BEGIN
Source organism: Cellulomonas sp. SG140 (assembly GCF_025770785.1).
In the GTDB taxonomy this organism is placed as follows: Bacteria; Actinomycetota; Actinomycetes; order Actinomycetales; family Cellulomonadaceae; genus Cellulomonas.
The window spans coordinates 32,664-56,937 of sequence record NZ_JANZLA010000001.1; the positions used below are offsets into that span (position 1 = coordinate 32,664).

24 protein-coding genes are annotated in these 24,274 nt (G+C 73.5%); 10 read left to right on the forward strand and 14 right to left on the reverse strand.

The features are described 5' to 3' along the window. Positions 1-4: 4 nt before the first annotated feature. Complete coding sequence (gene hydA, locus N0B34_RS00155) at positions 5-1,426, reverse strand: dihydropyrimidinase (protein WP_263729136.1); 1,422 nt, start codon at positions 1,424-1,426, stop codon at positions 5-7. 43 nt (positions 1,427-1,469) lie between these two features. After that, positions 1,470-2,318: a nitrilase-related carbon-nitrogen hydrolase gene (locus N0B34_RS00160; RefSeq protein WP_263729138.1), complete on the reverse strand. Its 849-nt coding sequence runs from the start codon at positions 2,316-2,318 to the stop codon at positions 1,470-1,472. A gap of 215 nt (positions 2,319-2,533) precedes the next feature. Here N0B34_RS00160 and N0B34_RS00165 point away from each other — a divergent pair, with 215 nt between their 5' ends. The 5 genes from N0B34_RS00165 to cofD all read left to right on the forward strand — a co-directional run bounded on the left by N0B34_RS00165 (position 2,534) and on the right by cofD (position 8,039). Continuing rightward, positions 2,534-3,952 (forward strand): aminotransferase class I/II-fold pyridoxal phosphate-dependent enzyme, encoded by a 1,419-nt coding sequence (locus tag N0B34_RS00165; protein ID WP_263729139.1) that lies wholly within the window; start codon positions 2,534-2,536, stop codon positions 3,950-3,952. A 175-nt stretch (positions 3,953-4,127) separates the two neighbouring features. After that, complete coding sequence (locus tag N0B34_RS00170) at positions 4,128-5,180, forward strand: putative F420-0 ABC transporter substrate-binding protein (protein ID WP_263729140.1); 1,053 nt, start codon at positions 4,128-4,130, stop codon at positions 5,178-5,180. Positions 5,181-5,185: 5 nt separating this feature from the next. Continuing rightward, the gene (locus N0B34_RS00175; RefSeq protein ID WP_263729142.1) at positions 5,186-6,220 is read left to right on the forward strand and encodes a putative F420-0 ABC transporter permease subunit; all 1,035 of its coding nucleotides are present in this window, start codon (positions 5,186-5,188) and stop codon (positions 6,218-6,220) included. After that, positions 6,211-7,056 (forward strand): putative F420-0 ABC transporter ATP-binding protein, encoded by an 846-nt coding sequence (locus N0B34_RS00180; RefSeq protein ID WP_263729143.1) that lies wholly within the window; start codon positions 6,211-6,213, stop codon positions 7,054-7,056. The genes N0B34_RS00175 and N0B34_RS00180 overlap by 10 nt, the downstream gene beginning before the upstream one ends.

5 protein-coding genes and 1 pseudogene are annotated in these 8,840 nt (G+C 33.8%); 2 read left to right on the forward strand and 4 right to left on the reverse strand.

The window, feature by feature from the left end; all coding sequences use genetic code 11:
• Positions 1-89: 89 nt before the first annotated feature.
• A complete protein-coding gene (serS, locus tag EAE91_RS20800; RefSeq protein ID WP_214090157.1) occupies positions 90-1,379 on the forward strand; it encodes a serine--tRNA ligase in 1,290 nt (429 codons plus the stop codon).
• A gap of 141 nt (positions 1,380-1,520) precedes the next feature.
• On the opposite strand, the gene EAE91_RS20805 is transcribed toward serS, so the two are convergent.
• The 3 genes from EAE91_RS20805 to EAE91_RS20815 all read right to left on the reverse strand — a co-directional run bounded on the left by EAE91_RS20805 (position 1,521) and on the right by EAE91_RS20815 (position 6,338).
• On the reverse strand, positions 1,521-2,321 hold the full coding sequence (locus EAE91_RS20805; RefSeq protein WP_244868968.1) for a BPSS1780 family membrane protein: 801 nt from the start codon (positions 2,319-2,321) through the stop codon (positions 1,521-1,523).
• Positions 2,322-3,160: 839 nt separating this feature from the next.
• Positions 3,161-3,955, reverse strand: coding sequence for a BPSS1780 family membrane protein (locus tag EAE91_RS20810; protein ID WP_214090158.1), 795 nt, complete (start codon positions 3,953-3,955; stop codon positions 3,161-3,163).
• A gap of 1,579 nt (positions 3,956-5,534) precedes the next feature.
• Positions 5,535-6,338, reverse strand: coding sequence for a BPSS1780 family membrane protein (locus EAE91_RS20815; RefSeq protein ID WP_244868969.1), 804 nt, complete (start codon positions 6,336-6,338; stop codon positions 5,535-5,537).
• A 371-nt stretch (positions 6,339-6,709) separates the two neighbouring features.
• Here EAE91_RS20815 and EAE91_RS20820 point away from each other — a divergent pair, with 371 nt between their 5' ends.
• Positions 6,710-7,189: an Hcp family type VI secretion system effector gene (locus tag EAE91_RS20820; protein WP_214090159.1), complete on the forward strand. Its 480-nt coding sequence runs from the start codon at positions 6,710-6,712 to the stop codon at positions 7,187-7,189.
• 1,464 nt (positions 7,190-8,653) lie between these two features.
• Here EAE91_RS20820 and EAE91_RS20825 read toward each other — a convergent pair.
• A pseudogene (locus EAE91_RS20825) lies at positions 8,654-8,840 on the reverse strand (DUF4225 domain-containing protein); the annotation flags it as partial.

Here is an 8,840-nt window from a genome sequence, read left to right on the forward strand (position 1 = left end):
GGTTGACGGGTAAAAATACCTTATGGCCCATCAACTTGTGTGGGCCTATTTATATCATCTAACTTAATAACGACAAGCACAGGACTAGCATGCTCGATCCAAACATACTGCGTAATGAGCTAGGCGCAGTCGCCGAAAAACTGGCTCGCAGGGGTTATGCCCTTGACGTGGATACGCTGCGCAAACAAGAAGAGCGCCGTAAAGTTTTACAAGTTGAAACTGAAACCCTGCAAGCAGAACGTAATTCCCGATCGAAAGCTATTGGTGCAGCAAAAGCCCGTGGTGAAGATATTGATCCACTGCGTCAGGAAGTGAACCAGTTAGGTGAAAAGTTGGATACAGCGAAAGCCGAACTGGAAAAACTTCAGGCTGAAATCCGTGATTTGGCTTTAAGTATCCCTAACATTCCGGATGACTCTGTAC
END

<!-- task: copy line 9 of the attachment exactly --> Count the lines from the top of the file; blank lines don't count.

• A complete protein-coding gene (serS, locus tag EAE91_RS20800; RefSeq protein ID WP_214090157.1) occupies positions 90-1,379 on the forward strand; it encodes a serine--tRNA ligase in 1,290 nt (429 codons plus the stop codon).